The Media in the Press 23.11.09

Katie Price (aka Jordan) has left I’m a Celebrity – Get me Out of Here! and the singing twins, ‘Jedward’, have been voted off X Factor. But there are, thankfully, other media tales in the press today, to get one’s teeth into….

Given particular prominence in both the Scottish Daily Express (page 20) and the Scottish Daily Mail (page 21) are claims by an ITV presenter that one of her colleagues racially mimicked the accent of her colleague, Sir Trevor McDonald.

Liza Aziz is suing ITV for £5 million on race, gender and age grounds. The story also appears in various other papers, including the Scottish Sun (page 22).

Elsewhere, the Daily Record publishes (on page 9) a short feature about BBC Radio Scotland news presenter, Aasmah Mir. Apparently, when she was 21 – over 15 years ago – she had the chance to be a news presenter on STV, but quit after two weeks.

And in The Scotsman (page 33), the new ITV chair, Archie Norman, is believed to be mulling over whether to charge people for watching digital channels, ITV2, ITV3 and ITV4 – which are currently available for free on Freeview. The story also appears on page 22 of The Herald.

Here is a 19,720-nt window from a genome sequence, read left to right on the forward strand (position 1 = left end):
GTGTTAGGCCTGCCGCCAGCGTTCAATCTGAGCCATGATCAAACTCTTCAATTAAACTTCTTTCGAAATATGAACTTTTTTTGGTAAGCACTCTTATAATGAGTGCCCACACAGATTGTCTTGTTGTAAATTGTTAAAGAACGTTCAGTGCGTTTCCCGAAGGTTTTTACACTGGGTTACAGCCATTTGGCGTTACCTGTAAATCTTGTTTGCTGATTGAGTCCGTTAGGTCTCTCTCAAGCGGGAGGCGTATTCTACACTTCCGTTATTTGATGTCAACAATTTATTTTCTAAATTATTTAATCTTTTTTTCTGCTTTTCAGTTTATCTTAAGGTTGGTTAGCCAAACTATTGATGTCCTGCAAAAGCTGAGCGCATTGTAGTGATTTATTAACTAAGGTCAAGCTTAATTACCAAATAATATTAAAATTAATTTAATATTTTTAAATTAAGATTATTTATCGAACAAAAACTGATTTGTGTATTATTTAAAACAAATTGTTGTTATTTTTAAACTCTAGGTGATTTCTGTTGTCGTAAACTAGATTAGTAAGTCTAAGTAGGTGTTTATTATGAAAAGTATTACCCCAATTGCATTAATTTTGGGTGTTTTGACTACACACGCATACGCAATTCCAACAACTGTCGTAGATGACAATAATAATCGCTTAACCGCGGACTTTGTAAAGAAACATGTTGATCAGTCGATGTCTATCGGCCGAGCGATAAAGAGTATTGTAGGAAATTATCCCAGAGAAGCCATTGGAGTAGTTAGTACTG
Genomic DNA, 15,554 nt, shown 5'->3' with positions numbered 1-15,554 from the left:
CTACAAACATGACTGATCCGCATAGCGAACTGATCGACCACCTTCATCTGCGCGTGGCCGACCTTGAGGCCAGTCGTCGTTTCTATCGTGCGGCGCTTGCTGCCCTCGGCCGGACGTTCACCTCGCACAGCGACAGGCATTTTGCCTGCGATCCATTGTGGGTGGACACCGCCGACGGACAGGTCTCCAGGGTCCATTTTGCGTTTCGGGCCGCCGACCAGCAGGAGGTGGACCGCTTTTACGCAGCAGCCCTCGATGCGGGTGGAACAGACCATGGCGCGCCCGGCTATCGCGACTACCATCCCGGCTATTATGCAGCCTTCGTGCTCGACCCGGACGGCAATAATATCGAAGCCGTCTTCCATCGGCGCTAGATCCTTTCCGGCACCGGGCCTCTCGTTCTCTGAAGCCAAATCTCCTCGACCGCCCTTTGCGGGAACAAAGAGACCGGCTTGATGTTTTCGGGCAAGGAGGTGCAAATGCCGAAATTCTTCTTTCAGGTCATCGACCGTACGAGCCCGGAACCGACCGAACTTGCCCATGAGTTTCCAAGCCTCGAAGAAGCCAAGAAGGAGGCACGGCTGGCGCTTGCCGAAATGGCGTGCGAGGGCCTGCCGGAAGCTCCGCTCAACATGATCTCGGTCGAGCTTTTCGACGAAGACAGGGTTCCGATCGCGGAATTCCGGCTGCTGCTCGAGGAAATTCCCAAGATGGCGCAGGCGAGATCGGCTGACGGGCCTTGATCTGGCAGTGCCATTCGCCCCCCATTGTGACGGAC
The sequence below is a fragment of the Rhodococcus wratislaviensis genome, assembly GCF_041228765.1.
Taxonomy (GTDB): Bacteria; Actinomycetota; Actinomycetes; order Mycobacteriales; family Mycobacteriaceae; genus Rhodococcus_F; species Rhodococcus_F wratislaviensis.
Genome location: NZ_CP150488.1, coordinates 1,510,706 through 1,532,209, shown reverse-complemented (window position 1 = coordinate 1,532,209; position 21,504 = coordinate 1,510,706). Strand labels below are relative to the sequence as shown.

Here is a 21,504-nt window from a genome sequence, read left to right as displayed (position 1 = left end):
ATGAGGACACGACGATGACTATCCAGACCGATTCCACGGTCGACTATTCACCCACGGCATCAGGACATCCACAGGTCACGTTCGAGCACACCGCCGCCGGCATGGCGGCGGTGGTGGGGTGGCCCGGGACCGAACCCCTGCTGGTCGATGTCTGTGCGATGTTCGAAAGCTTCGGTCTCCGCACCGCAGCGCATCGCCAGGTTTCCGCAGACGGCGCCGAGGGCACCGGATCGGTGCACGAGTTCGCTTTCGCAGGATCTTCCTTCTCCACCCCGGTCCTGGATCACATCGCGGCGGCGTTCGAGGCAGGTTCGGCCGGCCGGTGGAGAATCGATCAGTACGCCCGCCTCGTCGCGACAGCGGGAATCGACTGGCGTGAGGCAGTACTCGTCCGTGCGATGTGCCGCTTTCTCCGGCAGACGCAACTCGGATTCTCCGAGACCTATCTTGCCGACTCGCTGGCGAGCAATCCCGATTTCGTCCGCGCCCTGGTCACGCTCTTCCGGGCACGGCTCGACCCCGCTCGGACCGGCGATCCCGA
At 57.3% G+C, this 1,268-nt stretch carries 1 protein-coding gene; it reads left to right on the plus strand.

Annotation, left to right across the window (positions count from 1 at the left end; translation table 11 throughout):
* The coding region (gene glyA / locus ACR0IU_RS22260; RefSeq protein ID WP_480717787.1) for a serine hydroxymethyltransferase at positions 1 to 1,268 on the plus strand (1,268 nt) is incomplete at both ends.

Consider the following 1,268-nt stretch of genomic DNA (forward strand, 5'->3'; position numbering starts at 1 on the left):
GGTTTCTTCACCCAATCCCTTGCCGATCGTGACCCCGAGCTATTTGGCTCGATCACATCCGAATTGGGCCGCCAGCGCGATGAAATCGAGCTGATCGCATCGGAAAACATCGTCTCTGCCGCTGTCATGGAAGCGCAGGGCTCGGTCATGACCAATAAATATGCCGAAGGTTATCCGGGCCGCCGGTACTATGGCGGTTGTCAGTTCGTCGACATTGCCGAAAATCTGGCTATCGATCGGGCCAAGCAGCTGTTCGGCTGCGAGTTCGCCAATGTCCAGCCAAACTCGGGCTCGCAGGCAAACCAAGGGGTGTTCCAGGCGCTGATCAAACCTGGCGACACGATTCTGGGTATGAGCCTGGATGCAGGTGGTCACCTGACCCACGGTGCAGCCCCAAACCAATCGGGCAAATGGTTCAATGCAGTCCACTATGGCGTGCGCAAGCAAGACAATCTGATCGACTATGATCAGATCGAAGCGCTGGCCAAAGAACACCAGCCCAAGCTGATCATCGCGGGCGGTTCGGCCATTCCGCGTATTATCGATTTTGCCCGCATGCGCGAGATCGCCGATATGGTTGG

Talking of charging, The Independent’s media section today carries a large article by Ian Burrell about newspapers charging for online content.

He quotes James Murdoch, chief executive of News Corp Europe and Asia, saying on Thursday: “We are actually going to be charging a premium price. Okay, we will have a smaller audience than giving it away for free, but I think it’s the crucial step in starting to develop a wholesale market in digital journalism, which is what we are keen to do and what everyone will be keen to do over time.”

That’s The Times, Sunday Times, Sun and News of the World, etc.

It’s a comprehensive review of who is doing what and well worth a read.

And Monday is also The Guardian’s day for extensive coverage of the media. Its ten-page supplement splashes with an interview with Culture Secretary, Ben Bradshaw, in the wake of the publication of the Digital Economy Bill, which among things, proposes a publicly-funded news pilot on Channel 3 for Scotland, from next year.

And finally, Herald columnist, Ron Ferguson, takes a pop at A History of Scotland on BBC1 (“dodgy graphics, dodgy hairstyles and, some have argued, dodgy history”), while describing the BBC4 series, A History of Christianity, as “television for grown-ups”.